Revisiting the debate on VAT paid by electricity consumers


It is intriguing to follow the debate over the Ministry of Finance’s letter remind a professional institution like the Ghana Revenue Authority (GRA) of its obligations regarding an apparently non-controversial matter the VAT laws have been clear about.

It is not accurate for government to cite only Act 870 of 2013 – and therefore for some officials to blame the tax on the law enacted by the NDC. This is because the comprehensive review of Schedule 1 [Exemptions: Sections 35 and 37] under VAT [Amendment] Act, 2019 [Act 1005] was enacted by the current NPP government.

Historical overview of VAT laws

The amendment is important because it did not change the rendition under the same Item 9 (i.e., Domestic Use of Electricity) of Schedule 1 under Act 870 – both of which read “A supply to a dwelling of electricity up to a maximum consumption level specified for block charges for LIFELINE units” [emphasis].

Hence, if the law did not change, then the question arising is which authority or agency has taken liberties with Ghanaians (a) by giving express powers to GRA and/or Electricity Company of Ghana (ECG) to stop collecting the tax on the blind side of Parliament; or (b) failed to discharge its collection duties effectively under Act 870 and VAT [Amendment 1005].

Further, we engage readers to take them further down memory lane on the matter. The repealed VAT Act, 1994 [Act 486] was the only law that exempted ALL domestic consumption of electricity. It notes under “Item 9 of Schedule 1 [Exempt Supplies, s5(1)]—Electricity: domestic use of electricity”, which does not specify a limit of consumption. Then came Kumepreko and progress toward the introduction of VAT was cancelled!!

Hence, it was the new VAT Act, 1998 [Act 546] that re-introduced the VAT, which also adopted the concept of a “lifeline” – but not explicitly in the Act. It notes under Item 9 of Schedule 1 [Exempt Supplies s14 & 16] – “Electricity: domestic use of electricity up to a minimum [sic] consumption level prescribed in Regulations by the Minister”.

Rationale for taxation and exemption

The rationale for the ‘lifeline’ concept or limitation is the fairness or equity principle, which makes it unfair to exempt all electricity use by consumers. For example, some high-income users may have 3 or even more air-conditioners and other high-end electrical gadgets while low-income counterparts that need the relief may be using only 1 each of a ceiling/standing fan, table-top fridge and small television!!

Indeed, this is the principle underlying other VAT exemptions such as prescribed textbooks, supply of water excluding bottled water (pre-pollution), basic medical supplies and raw food produced in Ghana.

Subsequently, none of about 15 amendments since 1998 mentioned the position of the original and amendment VAT laws until the rewrite of the law under VAT Act 2013 [Act 870] formally used the term “lifeline”.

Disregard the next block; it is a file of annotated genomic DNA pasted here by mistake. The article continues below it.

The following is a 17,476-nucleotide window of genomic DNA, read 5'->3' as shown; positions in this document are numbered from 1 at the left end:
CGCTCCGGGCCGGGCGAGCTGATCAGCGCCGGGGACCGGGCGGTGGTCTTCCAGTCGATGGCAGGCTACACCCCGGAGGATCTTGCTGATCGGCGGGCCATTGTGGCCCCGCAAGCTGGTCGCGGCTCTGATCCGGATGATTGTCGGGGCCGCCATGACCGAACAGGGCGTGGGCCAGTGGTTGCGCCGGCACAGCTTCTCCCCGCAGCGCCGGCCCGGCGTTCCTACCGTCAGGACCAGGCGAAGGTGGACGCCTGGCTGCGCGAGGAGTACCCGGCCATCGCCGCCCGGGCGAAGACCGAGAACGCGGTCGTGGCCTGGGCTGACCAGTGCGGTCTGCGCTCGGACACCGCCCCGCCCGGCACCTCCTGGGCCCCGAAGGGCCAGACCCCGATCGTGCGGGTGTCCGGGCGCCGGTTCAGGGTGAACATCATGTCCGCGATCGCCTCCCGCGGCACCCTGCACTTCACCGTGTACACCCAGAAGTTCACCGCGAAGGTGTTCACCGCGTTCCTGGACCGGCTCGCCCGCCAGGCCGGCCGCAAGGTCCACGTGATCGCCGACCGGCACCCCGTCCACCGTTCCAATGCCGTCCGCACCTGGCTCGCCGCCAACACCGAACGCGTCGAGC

The rendition under VAT Act 2013 [Act 870] and its 2019 Amendment Act do not change this position, since Item 9 of Schedule 1 (Exempt Supplies) continues to read: “Electricity: a supply to a dwelling of electricity up to a maximum consumption level specified for block charges for LIFELINE units” [emphasis].

VAT paid on electricity by businesses

For a wholesome view, the article ends with the impact of VAT charged and paid on electricity by businesses. All entities pay VAT for electricity use, but those registered can claim Input Tax Credit (ITC) and refund – where the VAT charged on Output/Sales is lower than the VAT paid on Inputs/Purchases.

The net amount between Input VAT and Output VAT increases or reduces production costs and consumer prices.

Since non-registered entities cannot charge VAT and offset the Input VAT paid, they add the full Input VAT to costs and prices. This is precisely why the denial of VAT ITC or refund distorts the VAT regime by increasing prices after the conversion of GETFund and NHIL to Straight Levies. Since their removal from the VAT base, businesses continue to add the amount denied to their costs – which then increases prices and causes inflation.


The VAT problem facing the country lies in distortion of the VAT regime as well as imposition of several levies, including the Straight Levies, that deny the characteristic ITC and refunds to registered businesses. Hence, even registered businesses increase costs and prices at multiple stages of the production distribution chain – a phenomenon called cascading VAT. This misguided tactical exclusion from the VAT base and VAT rate increases/worsens the escalation in prices and leads to evading and avoiding the VAT.

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